dir: Lee Toland Krieger
We get to see the entire span of Celeste and Jesse’s relationship and marriage in montage over the opening credits, and by the time actors are saying dialogue, we’re shocked when a friend of the central couple, Beth (Ari Graynor) screams at them for still acting like a goofy married couple when they’ve been separated for the last six months.
It’s a shock to them, and it’s a shock to us, because, well, what were we expecting? They lulled us into a false sense of security, by representing their relationship one way, and then cruelly telling us it’s the opposite.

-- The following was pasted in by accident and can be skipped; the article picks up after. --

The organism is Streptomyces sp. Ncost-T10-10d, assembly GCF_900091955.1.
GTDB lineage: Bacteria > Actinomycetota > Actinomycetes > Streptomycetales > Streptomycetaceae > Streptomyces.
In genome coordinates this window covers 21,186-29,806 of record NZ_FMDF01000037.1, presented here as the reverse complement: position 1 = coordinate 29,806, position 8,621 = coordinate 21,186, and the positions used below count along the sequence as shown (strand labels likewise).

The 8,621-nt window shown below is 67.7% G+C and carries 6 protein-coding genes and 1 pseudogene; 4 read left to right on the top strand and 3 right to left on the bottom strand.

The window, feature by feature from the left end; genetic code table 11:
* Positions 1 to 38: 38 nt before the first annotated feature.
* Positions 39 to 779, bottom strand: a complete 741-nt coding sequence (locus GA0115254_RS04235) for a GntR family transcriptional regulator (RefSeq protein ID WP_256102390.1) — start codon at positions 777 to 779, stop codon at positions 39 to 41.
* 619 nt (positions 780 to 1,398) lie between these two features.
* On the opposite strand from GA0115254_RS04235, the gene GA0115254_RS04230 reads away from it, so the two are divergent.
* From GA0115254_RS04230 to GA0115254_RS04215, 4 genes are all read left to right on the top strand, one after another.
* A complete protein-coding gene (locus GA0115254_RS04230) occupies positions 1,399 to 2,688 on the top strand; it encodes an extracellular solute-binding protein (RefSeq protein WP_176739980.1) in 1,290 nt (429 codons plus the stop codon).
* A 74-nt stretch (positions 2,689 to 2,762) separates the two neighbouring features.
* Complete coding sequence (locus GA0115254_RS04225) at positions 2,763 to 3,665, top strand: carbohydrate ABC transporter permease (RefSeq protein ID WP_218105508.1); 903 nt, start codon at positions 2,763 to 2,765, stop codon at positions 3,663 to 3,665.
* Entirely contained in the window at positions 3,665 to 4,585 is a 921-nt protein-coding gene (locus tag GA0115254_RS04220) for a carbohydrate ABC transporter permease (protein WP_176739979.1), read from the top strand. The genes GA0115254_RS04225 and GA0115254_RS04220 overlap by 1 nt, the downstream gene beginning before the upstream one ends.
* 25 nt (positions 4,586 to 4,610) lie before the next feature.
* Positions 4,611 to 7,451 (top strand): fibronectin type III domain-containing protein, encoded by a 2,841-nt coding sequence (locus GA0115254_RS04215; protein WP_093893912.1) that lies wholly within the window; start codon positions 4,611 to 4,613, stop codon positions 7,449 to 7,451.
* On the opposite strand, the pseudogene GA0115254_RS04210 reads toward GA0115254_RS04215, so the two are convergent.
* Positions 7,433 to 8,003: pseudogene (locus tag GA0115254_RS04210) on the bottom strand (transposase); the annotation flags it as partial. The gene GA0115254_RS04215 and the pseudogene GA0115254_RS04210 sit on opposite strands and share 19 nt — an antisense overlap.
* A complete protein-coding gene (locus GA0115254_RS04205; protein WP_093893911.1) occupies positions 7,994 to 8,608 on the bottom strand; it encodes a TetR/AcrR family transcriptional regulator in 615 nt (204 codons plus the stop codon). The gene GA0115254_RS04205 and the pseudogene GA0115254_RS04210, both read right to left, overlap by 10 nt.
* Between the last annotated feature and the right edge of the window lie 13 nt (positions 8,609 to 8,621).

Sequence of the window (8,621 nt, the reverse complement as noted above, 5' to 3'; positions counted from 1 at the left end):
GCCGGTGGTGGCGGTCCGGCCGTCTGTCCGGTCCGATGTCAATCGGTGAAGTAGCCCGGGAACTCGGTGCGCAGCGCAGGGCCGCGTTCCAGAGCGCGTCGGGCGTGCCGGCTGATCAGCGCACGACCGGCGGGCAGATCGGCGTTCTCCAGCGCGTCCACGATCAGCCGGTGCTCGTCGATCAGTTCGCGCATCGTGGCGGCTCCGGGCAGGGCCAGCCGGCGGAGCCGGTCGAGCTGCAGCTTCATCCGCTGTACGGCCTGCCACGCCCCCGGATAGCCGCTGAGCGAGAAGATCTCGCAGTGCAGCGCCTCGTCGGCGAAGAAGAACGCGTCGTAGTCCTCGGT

What are we supposed to think? What kind of romance occurs after the break-up? The messy kind. Celeste and Jesse Forever is really about two people who love each other and for whom being in a committed relationship doesn’t really work anymore, can’t work, no matter how many moments they individually and together get where they think maybe they should.
Real life intrudes, it always intrudes. The days where one of them thinks they should get back together is the day the other finds someone completely new out there in the world, and the possibility of having something with someone else sparks briefly. The next day, one of them thinks they’re never going to have it as great as they did with Celeste or Jesse, and this regret causes them to undermine what they have, with the hope that maybe they can go back.